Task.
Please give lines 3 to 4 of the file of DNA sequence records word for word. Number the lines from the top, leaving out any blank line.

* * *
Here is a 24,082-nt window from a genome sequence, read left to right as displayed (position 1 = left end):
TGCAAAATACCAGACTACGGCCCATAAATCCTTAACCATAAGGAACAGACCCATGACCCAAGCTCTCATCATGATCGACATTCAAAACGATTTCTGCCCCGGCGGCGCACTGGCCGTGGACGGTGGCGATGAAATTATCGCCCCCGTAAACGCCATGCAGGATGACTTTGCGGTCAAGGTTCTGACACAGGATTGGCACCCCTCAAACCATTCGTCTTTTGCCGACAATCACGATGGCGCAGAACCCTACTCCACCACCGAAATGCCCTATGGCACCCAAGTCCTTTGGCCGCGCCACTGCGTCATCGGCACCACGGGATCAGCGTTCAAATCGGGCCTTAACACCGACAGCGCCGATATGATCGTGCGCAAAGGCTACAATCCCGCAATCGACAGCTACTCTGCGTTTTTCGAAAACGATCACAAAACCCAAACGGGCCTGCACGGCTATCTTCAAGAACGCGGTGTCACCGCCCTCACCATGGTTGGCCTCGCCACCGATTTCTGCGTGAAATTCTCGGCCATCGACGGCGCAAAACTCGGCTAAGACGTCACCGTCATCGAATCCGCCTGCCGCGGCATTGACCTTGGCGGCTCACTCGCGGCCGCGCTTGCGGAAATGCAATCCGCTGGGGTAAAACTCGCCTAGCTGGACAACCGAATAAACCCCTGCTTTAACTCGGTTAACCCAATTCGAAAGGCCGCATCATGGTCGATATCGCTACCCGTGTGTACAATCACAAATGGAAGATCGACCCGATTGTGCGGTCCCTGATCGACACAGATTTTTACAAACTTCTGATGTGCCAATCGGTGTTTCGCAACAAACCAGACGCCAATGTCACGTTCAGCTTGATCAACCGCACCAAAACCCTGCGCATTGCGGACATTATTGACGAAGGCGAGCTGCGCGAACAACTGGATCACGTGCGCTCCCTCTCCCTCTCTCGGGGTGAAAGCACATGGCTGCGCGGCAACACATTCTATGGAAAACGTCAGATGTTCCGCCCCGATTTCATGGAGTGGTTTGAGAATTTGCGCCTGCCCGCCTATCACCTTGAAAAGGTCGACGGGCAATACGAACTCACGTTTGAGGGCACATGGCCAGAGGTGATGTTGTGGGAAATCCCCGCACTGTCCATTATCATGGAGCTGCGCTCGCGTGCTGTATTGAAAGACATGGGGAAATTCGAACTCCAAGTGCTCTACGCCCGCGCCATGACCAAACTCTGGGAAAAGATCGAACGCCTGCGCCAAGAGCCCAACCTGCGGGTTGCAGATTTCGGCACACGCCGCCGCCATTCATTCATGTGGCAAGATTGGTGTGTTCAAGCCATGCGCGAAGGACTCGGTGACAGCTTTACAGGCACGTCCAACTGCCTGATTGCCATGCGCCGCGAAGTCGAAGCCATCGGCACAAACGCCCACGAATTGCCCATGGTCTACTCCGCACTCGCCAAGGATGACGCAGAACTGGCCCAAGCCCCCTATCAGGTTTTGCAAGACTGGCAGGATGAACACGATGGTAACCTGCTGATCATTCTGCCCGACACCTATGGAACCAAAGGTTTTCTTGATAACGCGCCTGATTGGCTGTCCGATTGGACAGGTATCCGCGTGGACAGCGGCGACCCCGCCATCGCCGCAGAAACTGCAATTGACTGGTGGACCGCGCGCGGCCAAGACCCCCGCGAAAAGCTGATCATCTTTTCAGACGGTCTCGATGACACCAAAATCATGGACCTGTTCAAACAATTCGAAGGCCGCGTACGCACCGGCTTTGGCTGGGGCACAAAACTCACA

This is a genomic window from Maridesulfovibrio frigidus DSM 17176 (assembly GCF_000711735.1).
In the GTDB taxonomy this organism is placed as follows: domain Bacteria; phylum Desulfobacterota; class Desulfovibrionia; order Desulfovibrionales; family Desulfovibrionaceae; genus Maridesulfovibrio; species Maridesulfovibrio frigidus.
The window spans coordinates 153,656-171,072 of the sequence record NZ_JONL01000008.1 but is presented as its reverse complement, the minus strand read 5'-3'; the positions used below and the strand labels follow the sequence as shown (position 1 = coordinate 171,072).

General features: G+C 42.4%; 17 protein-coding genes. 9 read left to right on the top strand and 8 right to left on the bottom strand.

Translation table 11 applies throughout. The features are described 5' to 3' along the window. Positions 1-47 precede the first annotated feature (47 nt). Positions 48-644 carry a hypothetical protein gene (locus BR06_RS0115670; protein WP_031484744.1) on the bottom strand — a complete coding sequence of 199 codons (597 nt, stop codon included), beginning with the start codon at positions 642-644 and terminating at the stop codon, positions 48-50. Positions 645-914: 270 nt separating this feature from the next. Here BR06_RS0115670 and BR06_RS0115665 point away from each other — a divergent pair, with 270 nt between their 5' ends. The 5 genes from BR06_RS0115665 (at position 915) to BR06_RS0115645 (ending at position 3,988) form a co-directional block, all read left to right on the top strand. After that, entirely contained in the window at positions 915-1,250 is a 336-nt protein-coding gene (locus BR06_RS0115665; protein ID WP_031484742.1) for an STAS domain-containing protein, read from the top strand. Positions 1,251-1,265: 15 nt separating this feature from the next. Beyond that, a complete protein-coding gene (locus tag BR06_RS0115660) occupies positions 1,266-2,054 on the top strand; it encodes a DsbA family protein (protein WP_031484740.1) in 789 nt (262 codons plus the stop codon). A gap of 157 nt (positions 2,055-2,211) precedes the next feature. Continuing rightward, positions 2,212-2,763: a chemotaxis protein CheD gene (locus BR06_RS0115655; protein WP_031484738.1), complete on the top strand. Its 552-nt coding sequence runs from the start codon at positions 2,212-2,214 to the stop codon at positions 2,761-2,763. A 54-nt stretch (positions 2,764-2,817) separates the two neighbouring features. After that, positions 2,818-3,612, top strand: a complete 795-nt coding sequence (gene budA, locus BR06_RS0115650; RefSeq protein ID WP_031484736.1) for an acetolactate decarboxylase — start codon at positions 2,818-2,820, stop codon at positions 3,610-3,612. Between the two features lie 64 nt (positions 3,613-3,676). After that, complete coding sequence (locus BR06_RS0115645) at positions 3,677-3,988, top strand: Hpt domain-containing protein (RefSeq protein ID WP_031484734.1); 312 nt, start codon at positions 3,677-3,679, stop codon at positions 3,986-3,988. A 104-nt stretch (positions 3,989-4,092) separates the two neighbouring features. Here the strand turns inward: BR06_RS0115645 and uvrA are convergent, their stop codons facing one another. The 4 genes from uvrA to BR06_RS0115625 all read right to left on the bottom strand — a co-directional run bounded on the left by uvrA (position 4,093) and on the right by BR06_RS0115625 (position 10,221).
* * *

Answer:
This is a genomic window from Maridesulfovibrio frigidus DSM 17176 (assembly GCF_000711735.1).
In the GTDB taxonomy this organism is placed as follows: domain Bacteria; phylum Desulfobacterota; class Desulfovibrionia; order Desulfovibrionales; family Desulfovibrionaceae; genus Maridesulfovibrio; species Maridesulfovibrio frigidus.